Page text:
Candidates for Boston mayor are making a last pitch to voters ahead of the city’s preliminary election on Tuesday.
Acting Mayor Kim Janey, city councilors Annissa Essaibi-George, Andrea Campbell and Michelle Wu, and John Barros, the city’s former economic development chief, are all vying to be one of the two top vote-getters in the contest.
All the candidates are Democrats. All are people of color, and all were out Sunday making a final push for votes.
Wu’s parents immigrated to the United States from Taiwan. Janey and Campbell are Black. Essaibi George describes herself as a first generation Arab-Polish American. Barros is of Cape Verdean descent.
The campaign marks a pivotal turning point in the city’s history. Throughout its history, Boston has only elected white men as mayor.
NBC10 Boston caught up with all of the candidates Sunday in the final days before the preliminary election.
Janey spoke to supporters in one of her final rallies of her campaign before Tuesday’s vote.
“[We’re] making sure we’re using this opportunity to create a stronger Boston for all of us, where we all have a seat at the table where we’re creating a Boston that is more equitable, more just and more resilient,” she said. “And we’re here to do that work together to push in these final two days.”
Essaibi-George said she’s confident she’s done her best to get ahead of the pack.
“I feel strong, I feel energized, I feel encouraged,” she said. “We have been – and my team has been – spending a lot of time on the doors continuing to connect with our city’s residents and making sure that everyone is prepared and has a plan to vote on Tuesday.”
Meanwhile, Wu met with key allies including Connecticut Attorney General William Tong and New York Assemblywoman Yuh-Line Niou for help to get out the vote.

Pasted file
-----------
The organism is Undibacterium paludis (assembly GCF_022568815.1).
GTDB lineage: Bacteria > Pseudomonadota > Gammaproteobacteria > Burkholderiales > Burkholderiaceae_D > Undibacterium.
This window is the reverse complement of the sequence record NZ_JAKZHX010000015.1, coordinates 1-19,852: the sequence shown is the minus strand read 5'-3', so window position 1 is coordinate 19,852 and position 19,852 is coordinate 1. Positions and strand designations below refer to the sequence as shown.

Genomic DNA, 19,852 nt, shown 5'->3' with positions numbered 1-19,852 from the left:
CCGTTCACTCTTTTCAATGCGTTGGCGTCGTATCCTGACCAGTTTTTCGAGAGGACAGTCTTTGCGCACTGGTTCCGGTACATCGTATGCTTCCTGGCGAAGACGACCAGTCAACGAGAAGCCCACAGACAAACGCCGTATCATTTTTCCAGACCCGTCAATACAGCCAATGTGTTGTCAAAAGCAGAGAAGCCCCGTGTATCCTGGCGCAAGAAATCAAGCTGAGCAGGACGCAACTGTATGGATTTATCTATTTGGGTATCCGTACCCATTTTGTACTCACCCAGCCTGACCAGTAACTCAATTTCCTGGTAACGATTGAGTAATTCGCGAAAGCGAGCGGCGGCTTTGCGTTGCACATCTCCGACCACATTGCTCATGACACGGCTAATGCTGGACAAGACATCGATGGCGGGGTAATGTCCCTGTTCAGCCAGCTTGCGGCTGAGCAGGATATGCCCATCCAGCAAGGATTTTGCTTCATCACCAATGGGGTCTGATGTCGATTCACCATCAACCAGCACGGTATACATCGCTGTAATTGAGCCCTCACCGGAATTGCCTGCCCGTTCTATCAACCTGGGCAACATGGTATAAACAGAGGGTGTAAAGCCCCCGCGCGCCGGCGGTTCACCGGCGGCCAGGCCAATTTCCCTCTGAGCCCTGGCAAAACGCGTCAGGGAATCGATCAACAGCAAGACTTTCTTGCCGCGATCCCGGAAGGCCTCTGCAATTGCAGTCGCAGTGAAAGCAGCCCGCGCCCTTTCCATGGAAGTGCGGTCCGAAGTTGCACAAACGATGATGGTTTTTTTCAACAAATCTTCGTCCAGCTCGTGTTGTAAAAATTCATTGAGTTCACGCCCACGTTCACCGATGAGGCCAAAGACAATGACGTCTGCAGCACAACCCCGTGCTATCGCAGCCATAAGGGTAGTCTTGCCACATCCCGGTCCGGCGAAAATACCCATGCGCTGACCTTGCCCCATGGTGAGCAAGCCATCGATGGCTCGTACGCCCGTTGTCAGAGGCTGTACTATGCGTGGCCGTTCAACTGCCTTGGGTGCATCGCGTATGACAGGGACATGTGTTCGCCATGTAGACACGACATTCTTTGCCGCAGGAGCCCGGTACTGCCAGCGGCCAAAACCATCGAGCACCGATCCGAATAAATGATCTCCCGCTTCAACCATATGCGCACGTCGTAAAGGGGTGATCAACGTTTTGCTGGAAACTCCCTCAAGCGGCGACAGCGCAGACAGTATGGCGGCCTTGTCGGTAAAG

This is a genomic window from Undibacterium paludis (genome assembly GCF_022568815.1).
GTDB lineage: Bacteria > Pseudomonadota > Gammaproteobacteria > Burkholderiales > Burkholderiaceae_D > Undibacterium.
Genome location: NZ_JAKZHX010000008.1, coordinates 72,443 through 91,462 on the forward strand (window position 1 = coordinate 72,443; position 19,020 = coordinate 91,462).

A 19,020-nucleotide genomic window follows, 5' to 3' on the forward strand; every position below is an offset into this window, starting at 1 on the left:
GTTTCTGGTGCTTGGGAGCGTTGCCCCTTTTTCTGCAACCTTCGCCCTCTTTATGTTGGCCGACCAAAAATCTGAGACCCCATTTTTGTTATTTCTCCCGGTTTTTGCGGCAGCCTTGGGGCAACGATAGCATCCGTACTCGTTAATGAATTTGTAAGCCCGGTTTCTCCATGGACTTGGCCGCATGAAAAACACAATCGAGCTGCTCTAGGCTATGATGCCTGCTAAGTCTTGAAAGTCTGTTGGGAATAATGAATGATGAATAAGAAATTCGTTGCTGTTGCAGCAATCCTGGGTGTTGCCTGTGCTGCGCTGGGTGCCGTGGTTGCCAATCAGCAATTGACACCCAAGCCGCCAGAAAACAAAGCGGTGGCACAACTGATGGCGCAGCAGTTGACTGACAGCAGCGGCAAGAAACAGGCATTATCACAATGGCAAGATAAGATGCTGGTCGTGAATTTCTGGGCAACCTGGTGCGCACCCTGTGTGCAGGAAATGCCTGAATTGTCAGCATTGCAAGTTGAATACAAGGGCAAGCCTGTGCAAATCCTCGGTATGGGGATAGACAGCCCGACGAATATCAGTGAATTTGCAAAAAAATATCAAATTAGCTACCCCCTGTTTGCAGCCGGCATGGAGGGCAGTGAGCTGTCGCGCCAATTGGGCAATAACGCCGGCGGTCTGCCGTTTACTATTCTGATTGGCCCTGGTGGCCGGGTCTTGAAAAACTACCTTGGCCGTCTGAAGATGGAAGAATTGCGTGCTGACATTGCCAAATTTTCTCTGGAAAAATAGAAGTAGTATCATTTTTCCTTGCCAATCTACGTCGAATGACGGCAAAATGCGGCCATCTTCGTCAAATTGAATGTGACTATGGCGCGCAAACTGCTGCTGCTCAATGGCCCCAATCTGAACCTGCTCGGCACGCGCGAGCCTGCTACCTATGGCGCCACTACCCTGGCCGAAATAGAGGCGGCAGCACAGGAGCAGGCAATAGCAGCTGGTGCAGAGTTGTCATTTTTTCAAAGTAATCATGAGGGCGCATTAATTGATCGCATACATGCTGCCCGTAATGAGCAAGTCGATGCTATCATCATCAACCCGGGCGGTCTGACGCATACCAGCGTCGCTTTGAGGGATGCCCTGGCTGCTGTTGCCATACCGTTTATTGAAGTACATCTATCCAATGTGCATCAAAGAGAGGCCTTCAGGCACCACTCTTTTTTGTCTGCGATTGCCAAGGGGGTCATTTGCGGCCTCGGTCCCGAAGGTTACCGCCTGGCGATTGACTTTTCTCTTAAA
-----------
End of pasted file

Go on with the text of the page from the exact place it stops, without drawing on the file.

“It’s going to come down to ground game and doing what we’ve been doing. We launched this campaign almost a year ago in order to give enough time to every single community, every single neighborhood and we have been all across the city this last weekend non-stop,” she noted.
Relying on her grassroot efforts, Campbell said she hopes to see great results.
“I’ve been going into public housing, going into various events, going to restaurants, going to coffee shops, talking to folks in parks, and so meeting voters where they are, not only to earn their support, but most importantly to get them to turn out on Tuesday,” she said.
As for Barros, he’s leaning on his record to convince voters to side with him.
“I’m out here telling people, to remind them to go out to vote, telling them that I am the candidate with the track record, that I built affordable housing and we’ll do more as mayor, that I’ve brought jobs to the city of Boston – over 140,000 – and can bring us more jobs, [and] have these businesses get back up and get Boston back on its feet,” he said.
Tuesday’s results will narrow the field to two candidates who will break that glass ceiling one way or another.
Polls will be open on Tuesday from 7 a.m. to 8 p.m. The two top candidates on Tuesday will face off against each other in the general election on Nov. 2.
The Associated Press contributed to this report